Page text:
Merging Eqs. (5) and (6), the equation can be formed as:
and after converting Eq. (8):
Splitting up the motion of ${x}_{2}$ and ${y}_{2}$into the components, the following form can be written:
The levers guide the motion of each of the two masses between floor and mass ${m}_{1}$ and between mass ${m}_{1}$and mass ${m}_{2}$. Therefore, the coordinate vectors with the characters $x$ and $y$ can be merged and replaced by character $s$.
Then the Eqs. (10) and (11) can be formed as:
$+{m}_{2}{\ddot{s}}_{1}{\mathrm{s}\mathrm{i}\mathrm{n}}^{2}{\beta}_{1}++{m}_{2}{\ddot{s}}_{21}\mathrm{s}\mathrm{i}\mathrm{n}{\beta}_{2}\mathrm{s}\mathrm{i}\mathrm{n}{\beta}_{1}+{k}_{1}{s}_{1}{\mathrm{s}\mathrm{i}\mathrm{n}}^{2}{\beta}_{1}={F}_{E},$
$+{m}_{2}{\ddot{s}}_{21}{\mathrm{s}\mathrm{i}\mathrm{n}}^{2}{\beta}_{2}+{k}_{21}{s}_{21}{\mathrm{s}\mathrm{i}\mathrm{n}}^{2}{\beta}_{2}=0,$
with
After simplifying the Eqs. (12) and (13), the final equations of motion for the analyzed conveyor model are:
3. Results and discussions
The results of the above equations can be used to optimize the dynamic parameters.
3.1. Variation of the angles of the dynamic model
For the further analysis of the dynamic model, three cases are of particular interest:
– Case one with ${\beta}_{1}={\beta}_{2}$,
– Case two with ${\beta}_{1}=0$ and
– Case three with ${\beta}_{2}=0$.
For case one with ${\beta}_{1}={\beta}_{2}$, Eq. (15) can be converted step by step:
to the final form:
Eq. (16) is transformed by the same way into the final form:
For case two with ${\beta}_{1}=0$, the equations are:
For case three with ${\beta}_{2}=0$, the following equations can be formed:
3.2. Calculation of the displacement
To find the zero displacement ${s}_{10}$ of mass ${m}_{1}$and the maximum displacement ${s}_{20}$, of mass ${m}_{2}$, the corresponding equations for case ${\beta}_{1}={\beta}_{2}$ can be formed as:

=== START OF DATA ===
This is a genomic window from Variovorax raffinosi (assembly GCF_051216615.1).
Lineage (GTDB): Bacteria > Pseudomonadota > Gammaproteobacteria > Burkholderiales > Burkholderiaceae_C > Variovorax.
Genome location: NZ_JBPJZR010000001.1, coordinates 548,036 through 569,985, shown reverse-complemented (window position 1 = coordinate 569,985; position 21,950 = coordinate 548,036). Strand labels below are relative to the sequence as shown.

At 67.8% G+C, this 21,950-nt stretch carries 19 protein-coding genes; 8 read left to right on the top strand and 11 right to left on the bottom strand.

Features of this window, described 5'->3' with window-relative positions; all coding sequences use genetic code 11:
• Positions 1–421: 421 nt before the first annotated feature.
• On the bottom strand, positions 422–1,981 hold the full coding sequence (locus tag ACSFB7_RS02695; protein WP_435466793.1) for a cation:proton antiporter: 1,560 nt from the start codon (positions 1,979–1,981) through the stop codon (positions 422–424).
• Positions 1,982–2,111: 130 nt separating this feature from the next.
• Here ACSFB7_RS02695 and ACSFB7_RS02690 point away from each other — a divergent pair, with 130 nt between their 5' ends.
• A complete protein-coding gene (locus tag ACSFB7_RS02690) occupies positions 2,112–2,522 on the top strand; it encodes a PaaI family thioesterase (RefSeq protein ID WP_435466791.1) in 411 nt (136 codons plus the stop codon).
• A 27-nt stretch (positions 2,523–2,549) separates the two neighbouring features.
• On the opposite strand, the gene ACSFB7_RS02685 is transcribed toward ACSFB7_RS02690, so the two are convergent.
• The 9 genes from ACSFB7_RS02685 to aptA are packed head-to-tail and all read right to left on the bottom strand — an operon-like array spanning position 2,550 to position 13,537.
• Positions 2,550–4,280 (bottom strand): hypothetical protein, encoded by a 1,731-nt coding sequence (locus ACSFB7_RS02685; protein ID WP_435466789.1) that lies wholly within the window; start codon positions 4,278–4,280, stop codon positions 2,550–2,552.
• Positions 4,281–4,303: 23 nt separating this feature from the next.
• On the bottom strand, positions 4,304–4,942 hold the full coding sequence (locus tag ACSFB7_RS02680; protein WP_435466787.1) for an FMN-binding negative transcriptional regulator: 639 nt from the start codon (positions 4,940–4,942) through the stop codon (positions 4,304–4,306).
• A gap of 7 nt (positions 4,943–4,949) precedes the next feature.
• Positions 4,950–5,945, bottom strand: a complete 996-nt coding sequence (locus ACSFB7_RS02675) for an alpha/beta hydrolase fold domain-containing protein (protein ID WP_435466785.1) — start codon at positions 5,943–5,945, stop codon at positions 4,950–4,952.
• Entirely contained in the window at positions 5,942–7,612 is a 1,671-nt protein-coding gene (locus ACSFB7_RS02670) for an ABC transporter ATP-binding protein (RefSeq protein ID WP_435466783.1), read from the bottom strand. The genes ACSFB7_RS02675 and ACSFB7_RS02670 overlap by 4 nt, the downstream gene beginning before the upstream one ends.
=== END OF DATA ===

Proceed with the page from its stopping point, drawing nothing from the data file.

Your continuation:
Eq. (26) can be adjusted in a way that ${s}_{10}$ will become zero. For that case, the minimum transmission of forces to the floor is achieved [6, 7].
Based on this dynamical model, the minimum transmission of vibration and forces to the floor is achieved. As soon as mass ${m}_{1}$ remains stationary, the total excitation is passed over to the absorber mass ${m}_{2}$, supplying the optimum conveying of goods [8].
4. Conclusions
In this paper, a dynamic model of a two-mass linear vibratory conveyor, conducted with the calculation of kinematic parameters for the model is determined. The result of the elaboration is a mechanical model, which can be used as base for the modification of the conveyors motion and simultaneous the elimination of vibration forces to the floor of a building. The excitation of the system is transferred to an absorber mass, which represents the conveying element and a transfer of vibrations to the ground will not take place.
General equations for the model are developed and the final equations to calculate minimum and maximum displacements of the two masses are shown.
Based on the results of the paper, parameters for the design of two-mass linear vibratory conveyors can be defined and simulated.
Acknowledgements
This publication was written at the Technical University of Liberec as part of the Project “Innovation of Products and Equipment in Engineering Practice” with the support of the Specific University Research Grant, as provided by the Ministry of Education, Youth and Sports of the Czech Republic in the year 2017.